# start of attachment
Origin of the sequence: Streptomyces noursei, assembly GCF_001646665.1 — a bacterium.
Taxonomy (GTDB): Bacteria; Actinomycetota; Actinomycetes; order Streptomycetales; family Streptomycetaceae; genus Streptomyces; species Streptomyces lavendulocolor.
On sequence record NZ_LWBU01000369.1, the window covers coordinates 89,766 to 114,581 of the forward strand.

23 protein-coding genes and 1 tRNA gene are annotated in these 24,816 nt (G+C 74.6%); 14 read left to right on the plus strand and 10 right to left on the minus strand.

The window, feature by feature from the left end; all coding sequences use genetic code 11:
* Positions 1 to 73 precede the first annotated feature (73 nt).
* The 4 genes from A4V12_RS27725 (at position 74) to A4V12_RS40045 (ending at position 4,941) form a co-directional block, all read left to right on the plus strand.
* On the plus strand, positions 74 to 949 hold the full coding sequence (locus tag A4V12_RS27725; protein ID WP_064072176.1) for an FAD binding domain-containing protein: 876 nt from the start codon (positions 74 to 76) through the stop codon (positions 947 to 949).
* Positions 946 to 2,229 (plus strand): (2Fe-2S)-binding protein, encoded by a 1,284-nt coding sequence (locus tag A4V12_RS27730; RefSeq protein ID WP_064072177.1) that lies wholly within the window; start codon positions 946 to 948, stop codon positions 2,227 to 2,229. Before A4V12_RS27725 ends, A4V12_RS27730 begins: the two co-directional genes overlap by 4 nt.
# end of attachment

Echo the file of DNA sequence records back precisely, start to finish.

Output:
Origin of the sequence: Streptomyces noursei, assembly GCF_001646665.1 — a bacterium.
Taxonomy (GTDB): Bacteria; Actinomycetota; Actinomycetes; order Streptomycetales; family Streptomycetaceae; genus Streptomyces; species Streptomyces lavendulocolor.
On sequence record NZ_LWBU01000369.1, the window covers coordinates 89,766 to 114,581 of the forward strand.

23 protein-coding genes and 1 tRNA gene are annotated in these 24,816 nt (G+C 74.6%); 14 read left to right on the plus strand and 10 right to left on the minus strand.

The window, feature by feature from the left end; all coding sequences use genetic code 11:
* Positions 1 to 73 precede the first annotated feature (73 nt).
* The 4 genes from A4V12_RS27725 (at position 74) to A4V12_RS40045 (ending at position 4,941) form a co-directional block, all read left to right on the plus strand.
* On the plus strand, positions 74 to 949 hold the full coding sequence (locus tag A4V12_RS27725; protein ID WP_064072176.1) for an FAD binding domain-containing protein: 876 nt from the start codon (positions 74 to 76) through the stop codon (positions 947 to 949).
* Positions 946 to 2,229 (plus strand): (2Fe-2S)-binding protein, encoded by a 1,284-nt coding sequence (locus tag A4V12_RS27730; RefSeq protein ID WP_064072177.1) that lies wholly within the window; start codon positions 946 to 948, stop codon positions 2,227 to 2,229. Before A4V12_RS27725 ends, A4V12_RS27730 begins: the two co-directional genes overlap by 4 nt.